Pondering Poinsettias

Although this flowering plant has come to dominate the Christmas season, it came relatively late to the festivities. It was originally collected in 1803-04 by the famous naturalist Alexander von Humboldt and was named after the first US ambassador to Mexico, Joel Roberts Poinsett. Of course, while the ‘west’ may take credit for the discovery of the species, the Aztecs had long cultivated Poinsettias in its native Central America, using the latex for medicine and the colourful bracts for dyes. It has been grown commercially since the 1930s but did not find its way into our homes on a regular basis for December 25th celebrations until 20 to 30 years later, although Spanish Franciscan friars used Poinsettias in their nativity processions as early as the 17th century. Now they can be found in every grocery store and garden centre but many of us are still managing to kill them before the big day arrives, so here are some simple cultural advice and an overview of what’s available out there.

A Quick Botany Lesson – Poinsettias are actually members of the rather large Spurge family (Euphorbiaceae) and are closely related to Crown of Thorns and Snow-on-the-Mountain. Its species name, Euphorbia pulcherrima, means ‘the most beautiful’ in Latin, a claim it definitely lives up to. What most people consider colourful flower petals are actually bracts or modified leaves – the flowers proper are actually the tiny yellow blooms in the center of the bract whorl.

Poinsettia flowers.

Are Poinsettias Really Poisonous? Many people with pets avoid buying Poinsettias because they have been told that they are highly poisonous. The truth is that they are only mildly toxic and even if your pet ate some leaves (which is unlikely, due to the unpleasant milky sap), the worst symptoms are an upset stomach or some drooling. By way of example, our cat Gus only seems attracted to dry leaves that fall to the ground and has never shown any interest in chewing on our Poinsettia plants proper. For people, the only concern is minor skin or eye irritation from the aforementioned milky sap, so if you have toddlers in the house keep them out of reach.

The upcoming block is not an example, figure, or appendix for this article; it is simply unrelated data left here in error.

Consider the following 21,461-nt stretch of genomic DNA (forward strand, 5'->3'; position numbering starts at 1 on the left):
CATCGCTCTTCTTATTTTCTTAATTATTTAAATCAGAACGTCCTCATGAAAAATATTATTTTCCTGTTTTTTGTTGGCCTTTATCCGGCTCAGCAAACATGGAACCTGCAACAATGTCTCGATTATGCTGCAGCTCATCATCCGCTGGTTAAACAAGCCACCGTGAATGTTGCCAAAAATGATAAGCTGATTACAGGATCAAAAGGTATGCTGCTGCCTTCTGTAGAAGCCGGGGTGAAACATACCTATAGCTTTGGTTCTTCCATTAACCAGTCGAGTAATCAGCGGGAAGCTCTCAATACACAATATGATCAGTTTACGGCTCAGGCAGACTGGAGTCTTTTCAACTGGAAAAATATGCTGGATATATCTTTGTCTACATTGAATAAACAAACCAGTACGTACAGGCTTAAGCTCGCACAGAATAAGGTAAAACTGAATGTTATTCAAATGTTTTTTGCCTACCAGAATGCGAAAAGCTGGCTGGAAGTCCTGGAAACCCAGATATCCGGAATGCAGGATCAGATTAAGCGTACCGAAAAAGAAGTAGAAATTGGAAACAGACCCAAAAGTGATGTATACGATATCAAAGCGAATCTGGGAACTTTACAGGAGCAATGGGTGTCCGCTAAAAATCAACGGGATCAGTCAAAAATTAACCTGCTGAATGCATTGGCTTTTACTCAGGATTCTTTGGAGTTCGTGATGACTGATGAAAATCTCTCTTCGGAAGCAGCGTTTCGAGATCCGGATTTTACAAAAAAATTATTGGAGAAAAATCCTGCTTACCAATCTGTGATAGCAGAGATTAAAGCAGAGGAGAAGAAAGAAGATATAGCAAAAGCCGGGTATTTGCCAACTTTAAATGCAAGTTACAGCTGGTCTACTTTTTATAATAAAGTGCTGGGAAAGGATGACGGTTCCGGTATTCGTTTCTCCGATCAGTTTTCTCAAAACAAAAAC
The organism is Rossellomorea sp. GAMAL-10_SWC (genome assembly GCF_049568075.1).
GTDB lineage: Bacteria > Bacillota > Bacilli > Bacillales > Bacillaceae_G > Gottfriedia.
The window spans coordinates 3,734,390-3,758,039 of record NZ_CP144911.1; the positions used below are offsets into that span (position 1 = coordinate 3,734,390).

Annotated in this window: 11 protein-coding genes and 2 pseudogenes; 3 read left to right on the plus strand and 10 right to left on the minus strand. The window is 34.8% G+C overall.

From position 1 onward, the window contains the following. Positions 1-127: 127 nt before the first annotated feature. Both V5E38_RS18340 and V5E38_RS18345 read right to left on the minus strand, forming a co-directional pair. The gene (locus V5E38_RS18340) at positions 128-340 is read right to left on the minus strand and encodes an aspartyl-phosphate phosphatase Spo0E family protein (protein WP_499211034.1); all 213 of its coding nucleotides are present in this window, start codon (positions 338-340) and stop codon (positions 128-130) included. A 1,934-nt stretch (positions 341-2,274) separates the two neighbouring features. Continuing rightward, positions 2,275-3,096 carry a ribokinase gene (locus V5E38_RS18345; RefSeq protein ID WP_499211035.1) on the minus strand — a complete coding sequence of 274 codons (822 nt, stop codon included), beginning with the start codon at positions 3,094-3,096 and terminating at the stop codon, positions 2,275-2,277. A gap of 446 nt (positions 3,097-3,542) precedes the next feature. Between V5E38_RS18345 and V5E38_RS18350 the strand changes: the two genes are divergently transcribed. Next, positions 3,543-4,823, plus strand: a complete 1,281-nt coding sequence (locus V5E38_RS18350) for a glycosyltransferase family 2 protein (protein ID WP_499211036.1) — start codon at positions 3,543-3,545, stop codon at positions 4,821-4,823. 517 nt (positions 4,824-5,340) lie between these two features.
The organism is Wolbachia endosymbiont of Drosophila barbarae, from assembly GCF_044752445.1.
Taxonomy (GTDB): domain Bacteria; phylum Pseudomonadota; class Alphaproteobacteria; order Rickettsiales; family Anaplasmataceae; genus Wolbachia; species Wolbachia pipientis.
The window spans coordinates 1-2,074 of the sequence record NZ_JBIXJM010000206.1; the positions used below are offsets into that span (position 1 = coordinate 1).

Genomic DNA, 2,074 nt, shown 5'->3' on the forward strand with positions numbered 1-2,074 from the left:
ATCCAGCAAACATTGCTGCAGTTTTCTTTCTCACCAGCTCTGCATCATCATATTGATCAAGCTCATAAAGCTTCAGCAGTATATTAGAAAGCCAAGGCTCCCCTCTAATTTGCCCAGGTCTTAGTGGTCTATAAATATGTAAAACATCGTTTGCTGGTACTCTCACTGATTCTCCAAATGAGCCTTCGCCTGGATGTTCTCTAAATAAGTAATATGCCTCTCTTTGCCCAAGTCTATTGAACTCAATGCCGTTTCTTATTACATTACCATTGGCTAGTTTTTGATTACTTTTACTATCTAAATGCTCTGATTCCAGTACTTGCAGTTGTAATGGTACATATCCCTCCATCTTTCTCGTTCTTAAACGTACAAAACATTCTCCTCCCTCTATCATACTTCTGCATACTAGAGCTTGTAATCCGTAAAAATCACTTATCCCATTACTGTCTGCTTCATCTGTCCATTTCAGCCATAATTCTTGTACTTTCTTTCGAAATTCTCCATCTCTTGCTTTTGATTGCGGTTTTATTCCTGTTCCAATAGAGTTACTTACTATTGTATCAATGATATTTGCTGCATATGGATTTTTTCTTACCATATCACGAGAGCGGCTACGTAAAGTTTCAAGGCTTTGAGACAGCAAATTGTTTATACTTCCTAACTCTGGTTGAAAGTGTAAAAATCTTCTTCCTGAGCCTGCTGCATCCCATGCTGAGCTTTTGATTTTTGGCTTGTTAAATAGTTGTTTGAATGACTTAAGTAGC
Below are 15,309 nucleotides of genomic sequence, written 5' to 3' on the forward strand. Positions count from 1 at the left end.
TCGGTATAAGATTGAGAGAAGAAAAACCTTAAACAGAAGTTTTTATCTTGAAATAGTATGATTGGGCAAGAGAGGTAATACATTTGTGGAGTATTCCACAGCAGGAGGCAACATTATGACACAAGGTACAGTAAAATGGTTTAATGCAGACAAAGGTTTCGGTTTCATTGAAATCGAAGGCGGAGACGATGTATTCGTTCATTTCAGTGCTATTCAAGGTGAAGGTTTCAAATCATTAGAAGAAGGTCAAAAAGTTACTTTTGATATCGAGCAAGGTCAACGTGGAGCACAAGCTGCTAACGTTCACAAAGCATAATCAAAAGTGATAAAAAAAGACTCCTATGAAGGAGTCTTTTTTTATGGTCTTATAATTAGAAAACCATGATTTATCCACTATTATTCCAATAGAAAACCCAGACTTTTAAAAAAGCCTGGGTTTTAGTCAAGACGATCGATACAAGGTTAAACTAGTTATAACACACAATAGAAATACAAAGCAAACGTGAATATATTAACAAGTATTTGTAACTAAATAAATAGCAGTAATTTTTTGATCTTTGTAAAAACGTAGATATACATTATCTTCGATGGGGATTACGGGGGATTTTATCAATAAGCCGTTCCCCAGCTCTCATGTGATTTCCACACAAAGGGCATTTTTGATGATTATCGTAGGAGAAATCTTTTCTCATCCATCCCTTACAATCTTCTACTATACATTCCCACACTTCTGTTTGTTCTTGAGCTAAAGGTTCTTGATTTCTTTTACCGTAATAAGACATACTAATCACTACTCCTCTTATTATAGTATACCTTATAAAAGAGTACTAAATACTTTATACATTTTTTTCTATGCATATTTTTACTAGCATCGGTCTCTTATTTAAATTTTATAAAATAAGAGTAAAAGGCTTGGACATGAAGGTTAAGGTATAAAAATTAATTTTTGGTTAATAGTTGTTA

Flower Form – There are actually a myriad of flower forms available with newest being ‘Christmas Mouse’ which features perfectly rounded red bracts complimented by equally spherical deep green foliage. Wavy or undulating flowers can be found in ‘Carousel Red’, with this series providing bracts that look like they are in constant motion. Oak-Leaf types have holly-shaped foliage and bracts which come in many colours, including ‘Holly Berry’ (deep red), ‘Ruby Frost’ (tie-dye red and white) and ‘Holly Point’ (red with gold variegated foliage) or the improved ‘Tapestry’. Perhaps the most dramatic of the flower forms comes from the ‘Winter Rose’ series which features curled bracts that form a tight ball with colours ranging from red, pink, white and variegated. Last but not least are the ‘Princettia’ series which feature smaller flowers (with thinner bracts) borne on more compact plants, many of which come in eye-popping pinks.

'Carousel Red', 'Christmas Mouse', 'Holly Berry', 'Holly Point', 'Princettia Hot Pink', 'Ruby Frost', 'Winter Rose Eggnog', 'Winter Rose Red'